416 pp., 6.125 x 9.25, 29 illus., notes, bibl., index
Gender and American Culture
Italian Women's Resistance and Radicalism in New York City, 1880-1945
2011 Helen and Howard R. Marraro Prize, Society for Italian Historical Studies and American Historical Association
2003 Lerner-Scott Dissertation Prize in U.S. Women's History, Organization of American Historians
A 2010 Choice Outstanding Academic Title
Honorable Mention, 2010 Berkshire Conference First Book Prize
2010 Theodore Saloutos Book Prize, Immigration and Ethnic History Society
Italians were the largest group of immigrants to the United States at the turn of the twentieth century, and hundreds of thousands led and participated in some of the period's most volatile labor strikes. Jennifer Guglielmo brings to life the Italian working-class women of New York and New Jersey who helped shape the vibrant radical political culture that expanded into the emerging industrial union movement. Tracing two generations of women who worked in the needle and textile trades, she explores the ways immigrant women and their American-born daughters drew on Italian traditions of protest to form new urban female networks of everyday resistance and political activism. She also shows how their commitment to revolutionary and transnational social movements diminished as they became white working-class Americans.
"Brilliantly researched. . . . [A] powerful narrative. . . . Beautifully edited, sourced, and indexed. An extraordinary book. . . . Essential. Recommended for all levels/libraries."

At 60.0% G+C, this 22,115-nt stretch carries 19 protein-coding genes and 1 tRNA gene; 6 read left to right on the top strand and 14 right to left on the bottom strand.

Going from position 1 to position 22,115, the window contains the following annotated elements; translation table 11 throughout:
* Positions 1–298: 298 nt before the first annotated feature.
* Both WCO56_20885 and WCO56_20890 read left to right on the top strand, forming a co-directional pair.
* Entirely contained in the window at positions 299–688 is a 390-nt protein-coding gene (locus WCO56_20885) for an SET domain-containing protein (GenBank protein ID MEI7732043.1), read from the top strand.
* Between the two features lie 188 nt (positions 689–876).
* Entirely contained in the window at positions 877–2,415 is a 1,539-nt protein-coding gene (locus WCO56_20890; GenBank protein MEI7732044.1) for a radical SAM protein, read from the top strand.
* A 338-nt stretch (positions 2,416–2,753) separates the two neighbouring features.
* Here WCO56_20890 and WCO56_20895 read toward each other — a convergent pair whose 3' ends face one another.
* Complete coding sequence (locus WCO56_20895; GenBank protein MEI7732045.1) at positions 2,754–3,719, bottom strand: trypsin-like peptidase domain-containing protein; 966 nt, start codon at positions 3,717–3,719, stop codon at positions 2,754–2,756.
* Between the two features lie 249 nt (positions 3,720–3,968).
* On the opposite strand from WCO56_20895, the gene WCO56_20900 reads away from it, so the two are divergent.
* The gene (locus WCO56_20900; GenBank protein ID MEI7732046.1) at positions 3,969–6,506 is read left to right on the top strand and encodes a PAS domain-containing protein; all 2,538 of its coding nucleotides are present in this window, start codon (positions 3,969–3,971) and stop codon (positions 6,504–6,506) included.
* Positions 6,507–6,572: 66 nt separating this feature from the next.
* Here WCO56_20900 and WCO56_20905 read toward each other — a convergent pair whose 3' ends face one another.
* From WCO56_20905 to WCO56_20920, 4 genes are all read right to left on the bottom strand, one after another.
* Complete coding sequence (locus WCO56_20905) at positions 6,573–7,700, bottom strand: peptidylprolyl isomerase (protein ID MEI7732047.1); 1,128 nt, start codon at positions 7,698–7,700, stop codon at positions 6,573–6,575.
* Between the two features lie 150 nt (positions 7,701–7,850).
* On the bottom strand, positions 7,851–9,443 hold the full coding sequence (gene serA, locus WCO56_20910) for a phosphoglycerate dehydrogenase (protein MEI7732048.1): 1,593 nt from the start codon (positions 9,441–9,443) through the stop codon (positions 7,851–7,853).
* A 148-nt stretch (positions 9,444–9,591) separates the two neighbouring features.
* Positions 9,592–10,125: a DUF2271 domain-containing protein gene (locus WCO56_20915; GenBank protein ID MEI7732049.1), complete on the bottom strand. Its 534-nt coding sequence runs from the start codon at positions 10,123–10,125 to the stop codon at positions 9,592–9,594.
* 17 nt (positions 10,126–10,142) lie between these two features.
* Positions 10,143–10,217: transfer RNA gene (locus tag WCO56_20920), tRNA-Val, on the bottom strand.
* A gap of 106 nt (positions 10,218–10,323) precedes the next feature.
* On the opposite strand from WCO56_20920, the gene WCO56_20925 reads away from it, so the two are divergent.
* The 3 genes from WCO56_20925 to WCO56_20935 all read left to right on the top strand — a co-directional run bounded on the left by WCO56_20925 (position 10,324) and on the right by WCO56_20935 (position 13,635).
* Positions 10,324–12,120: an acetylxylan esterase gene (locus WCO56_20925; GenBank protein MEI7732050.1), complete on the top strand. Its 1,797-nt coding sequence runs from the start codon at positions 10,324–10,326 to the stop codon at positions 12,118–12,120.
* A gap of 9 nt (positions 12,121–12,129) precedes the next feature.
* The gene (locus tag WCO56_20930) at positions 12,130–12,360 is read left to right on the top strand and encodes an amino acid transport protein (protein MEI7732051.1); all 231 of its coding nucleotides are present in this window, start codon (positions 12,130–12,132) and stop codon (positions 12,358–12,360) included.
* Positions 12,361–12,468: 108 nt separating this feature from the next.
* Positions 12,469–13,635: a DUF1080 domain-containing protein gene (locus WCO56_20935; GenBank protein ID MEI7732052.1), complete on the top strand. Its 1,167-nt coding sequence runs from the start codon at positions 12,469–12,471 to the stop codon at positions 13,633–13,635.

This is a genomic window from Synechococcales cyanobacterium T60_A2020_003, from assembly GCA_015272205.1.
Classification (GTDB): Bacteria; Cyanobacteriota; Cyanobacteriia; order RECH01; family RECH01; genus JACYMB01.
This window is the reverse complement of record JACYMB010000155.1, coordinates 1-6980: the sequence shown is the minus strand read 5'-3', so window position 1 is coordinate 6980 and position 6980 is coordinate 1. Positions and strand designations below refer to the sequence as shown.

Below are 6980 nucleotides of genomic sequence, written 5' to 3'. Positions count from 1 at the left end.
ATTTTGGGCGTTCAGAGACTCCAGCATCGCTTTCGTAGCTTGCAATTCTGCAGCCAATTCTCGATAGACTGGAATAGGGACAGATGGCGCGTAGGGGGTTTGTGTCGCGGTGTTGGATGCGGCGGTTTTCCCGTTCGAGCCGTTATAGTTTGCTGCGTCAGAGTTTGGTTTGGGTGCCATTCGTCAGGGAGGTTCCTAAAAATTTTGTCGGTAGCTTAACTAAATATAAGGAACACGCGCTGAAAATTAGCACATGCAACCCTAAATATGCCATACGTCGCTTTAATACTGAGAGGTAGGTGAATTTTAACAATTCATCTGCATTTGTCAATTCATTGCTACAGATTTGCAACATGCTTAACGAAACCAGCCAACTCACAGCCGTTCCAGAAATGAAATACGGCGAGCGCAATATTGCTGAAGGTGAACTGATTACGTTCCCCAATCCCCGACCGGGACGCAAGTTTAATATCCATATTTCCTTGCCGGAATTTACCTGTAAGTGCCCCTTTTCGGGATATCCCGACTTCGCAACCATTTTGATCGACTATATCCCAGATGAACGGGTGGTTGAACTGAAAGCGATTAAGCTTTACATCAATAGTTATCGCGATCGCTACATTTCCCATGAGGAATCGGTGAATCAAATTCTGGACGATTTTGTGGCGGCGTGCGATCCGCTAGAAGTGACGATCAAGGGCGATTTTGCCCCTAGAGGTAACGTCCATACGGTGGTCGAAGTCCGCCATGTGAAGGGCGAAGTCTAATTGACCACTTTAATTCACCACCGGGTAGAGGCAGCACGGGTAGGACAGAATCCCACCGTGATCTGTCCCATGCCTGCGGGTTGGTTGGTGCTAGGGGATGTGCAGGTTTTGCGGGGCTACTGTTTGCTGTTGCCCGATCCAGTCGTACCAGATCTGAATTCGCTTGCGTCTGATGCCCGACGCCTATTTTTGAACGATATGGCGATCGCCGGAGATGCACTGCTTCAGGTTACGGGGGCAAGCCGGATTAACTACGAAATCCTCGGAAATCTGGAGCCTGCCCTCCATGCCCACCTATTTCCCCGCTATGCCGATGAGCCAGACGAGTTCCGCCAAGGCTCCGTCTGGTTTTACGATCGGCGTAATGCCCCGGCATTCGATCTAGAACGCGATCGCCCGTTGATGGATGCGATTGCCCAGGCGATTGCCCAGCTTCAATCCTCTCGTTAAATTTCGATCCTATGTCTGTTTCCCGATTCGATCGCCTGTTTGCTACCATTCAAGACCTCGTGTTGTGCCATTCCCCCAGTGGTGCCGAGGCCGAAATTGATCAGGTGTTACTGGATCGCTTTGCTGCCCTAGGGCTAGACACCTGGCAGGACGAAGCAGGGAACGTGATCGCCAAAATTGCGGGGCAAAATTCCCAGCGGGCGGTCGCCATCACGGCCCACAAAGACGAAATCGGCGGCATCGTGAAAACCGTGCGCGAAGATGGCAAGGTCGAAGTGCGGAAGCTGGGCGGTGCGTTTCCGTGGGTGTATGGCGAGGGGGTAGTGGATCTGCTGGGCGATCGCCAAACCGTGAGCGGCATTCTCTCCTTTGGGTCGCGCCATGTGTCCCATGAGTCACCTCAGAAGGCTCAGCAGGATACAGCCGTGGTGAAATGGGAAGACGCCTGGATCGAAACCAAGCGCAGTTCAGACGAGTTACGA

"An important work about the intertwining of class, ethnicity, and gender as well as race. . . . Rich in biographical details of Italian women culled from a treasure trove of oral history, memoirs, and fascinating material from archives on both sides of the Atlantic, the book brings to life moments of collective action in defiance of powerful agencies and the subsequent marginalization of class militancy."
--American Historical Review
"Jennifer Guglielmo offers a commanding corrective to earlier images of immigrant women as weak pawns in a larger scheme of American immigrant history with this exacting study."
"This book is destined to change the way historians think about Italian American working-class women. . . . A groundbreaking, compelling, and inspiring narrative that reveals a rich history of female resistance and radicalism. . . . [An] immensely important contribution. . . . Essential reading for anyone interested in the history of feminism, radicalism, immigration, and working-class life."
"Living the Revolution is a brilliantly argued, exhaustively researched, and beautifully written analysis. . . . The only quarrel I have with this book is that the title does not do justice to the scope and breadth of this groundbreaking narrative that sets a new standard for gender, immigration, and labor scholarship. Living the Revolution should be required reading for anyone interested in those fields."
--The Journal of American History
"A critically important addition to the field. The author is expansively original in her understanding of the subject and the accomplished integrative analysis of primary and secondary research is of the first order. . . . This work is sure to become one of the fundamental historiographical classics of our era. Guglielmo and the University of North Carolina Press must also be commended for the inclusion of so many phenomenal photographs . . . which give the nuanced narrative even more profound strength."
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